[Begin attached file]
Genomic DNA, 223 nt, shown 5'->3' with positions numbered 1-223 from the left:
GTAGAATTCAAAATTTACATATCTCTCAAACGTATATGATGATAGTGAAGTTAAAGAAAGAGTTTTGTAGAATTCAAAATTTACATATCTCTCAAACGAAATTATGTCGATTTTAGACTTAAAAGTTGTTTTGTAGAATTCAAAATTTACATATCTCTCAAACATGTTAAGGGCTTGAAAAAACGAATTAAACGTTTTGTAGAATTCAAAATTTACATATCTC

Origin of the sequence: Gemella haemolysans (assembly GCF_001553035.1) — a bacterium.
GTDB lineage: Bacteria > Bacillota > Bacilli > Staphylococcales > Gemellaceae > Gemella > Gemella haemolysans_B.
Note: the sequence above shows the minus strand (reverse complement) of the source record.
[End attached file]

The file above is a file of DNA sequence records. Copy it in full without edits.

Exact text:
Genomic DNA, 223 nt, shown 5'->3' with positions numbered 1-223 from the left:
GTAGAATTCAAAATTTACATATCTCTCAAACGTATATGATGATAGTGAAGTTAAAGAAAGAGTTTTGTAGAATTCAAAATTTACATATCTCTCAAACGAAATTATGTCGATTTTAGACTTAAAAGTTGTTTTGTAGAATTCAAAATTTACATATCTCTCAAACATGTTAAGGGCTTGAAAAAACGAATTAAACGTTTTGTAGAATTCAAAATTTACATATCTC

Origin of the sequence: Gemella haemolysans (assembly GCF_001553035.1) — a bacterium.
GTDB lineage: Bacteria > Bacillota > Bacilli > Staphylococcales > Gemellaceae > Gemella > Gemella haemolysans_B.
Note: the sequence above shows the minus strand (reverse complement) of the source record.